Angelica De Paulo, the Aggie’s other graduating senior is one of those people that was always there for Robinson.

The two met back at New Mexico Junior College, while De Paulo was in her sophomore year and Robinson was new to the program. Robinson said the help she received from her Brazilian teammate was what led her to work hard at NMJC and learn the skills that brought her to Utah State.

After De Paulo joined Robinson in Logan, their careers took very different turns. But their friendship remained unharmed even though Robinson saw the court far more than De Paulo.

“Jelly and I have had some rough times together — she had her downfalls, I had mine” Robinson said, “but we try to keep encouraging each other. Jelly’s a Christian, I’m a Christian, so we try to keep God in our life and speak the word to each other and bring each other up.”

The two remembered staying late after practice in New Mexico to work on Robinson’s dunking skills — which time payed off big time when Robinson threw down a dunk against conference opponent UNLV a week before tournament play.

“I was so happy when she dunked it,” De Paulo said. “I wanted to go out onto the court to hug her but I had to stay at the bench and that was hard.”

The Aggies ended the season with the most home wins and overall wins ever in program history, finishing off a season of growth for everyone.

As one of only two upperclassmen on a sophomore and freshman-dominated team, Robinson has grown as a leader striving to help her younger teammates.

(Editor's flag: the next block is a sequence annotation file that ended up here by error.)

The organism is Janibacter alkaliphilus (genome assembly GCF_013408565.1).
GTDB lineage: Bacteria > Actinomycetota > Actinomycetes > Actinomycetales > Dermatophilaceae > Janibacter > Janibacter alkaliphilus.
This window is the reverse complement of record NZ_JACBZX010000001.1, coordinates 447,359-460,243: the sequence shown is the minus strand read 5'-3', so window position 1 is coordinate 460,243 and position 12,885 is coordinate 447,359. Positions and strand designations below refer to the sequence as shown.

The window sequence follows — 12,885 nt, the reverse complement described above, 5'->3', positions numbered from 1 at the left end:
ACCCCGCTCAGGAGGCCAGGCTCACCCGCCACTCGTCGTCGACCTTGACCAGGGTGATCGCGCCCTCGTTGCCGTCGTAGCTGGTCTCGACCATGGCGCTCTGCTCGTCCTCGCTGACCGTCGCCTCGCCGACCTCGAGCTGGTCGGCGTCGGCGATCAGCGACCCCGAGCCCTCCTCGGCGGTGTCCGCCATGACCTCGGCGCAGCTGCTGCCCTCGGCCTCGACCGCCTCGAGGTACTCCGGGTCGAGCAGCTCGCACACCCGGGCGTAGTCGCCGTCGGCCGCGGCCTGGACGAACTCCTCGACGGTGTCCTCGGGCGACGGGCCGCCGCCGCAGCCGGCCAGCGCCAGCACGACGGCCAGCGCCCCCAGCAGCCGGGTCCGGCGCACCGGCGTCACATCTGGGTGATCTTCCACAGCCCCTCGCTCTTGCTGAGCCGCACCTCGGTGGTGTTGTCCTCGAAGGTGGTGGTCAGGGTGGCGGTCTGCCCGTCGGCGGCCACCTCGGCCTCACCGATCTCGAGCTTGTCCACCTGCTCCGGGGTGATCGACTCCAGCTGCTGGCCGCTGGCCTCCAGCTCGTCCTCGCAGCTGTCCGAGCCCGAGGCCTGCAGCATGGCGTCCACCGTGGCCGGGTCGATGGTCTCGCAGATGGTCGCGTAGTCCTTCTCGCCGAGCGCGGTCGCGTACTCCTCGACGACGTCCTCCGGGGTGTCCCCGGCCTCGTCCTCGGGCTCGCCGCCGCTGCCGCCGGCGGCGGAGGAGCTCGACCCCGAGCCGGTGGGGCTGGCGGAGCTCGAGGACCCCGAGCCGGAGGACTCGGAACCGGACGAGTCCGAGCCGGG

“At the beginning of the season, it was a little frustrating having a young team that has to learn the plays and all that,” Robinson said. “But I was telling myself I had to be patient, I remembered when I was a freshman I didn’t get it as well. I told myself to be patient and just encourage and encourage them. That’s the biggest thing coming into a Division I college is having encouragement from your teammates. Bringing that confidence to such young players was my biggest goal.”

Encouragement for her teammates is not all she brought to Utah State. Cadi Sande and Jasmine Lee from the Black Student Union are known for their diligent attendance at Aggie women’s basketball games and say that their fandom is a result of Robinson’s support for their organization.

“Being with women’s basketball, I know we don’t get as much support as men’s sports and stuff like that,” she said. “So I think it’s important — especially for women’s teams — to just show support and let your fellow student-athletes know you’re there for them. I know I want support from my fellow student-athletes on campus and my classmates, so if I don’t do it I can’t expect them to do it. I think that’s very important.”

Robinson lives by a motto of encouragement that she will take with her past this last season of college basketball and leave her legacy with the university.

“Sometimes it’s hard to be positive because some things happen in life,” she said. “But I try to bring my teammates up because it’s not about me, it’s about the people around me.”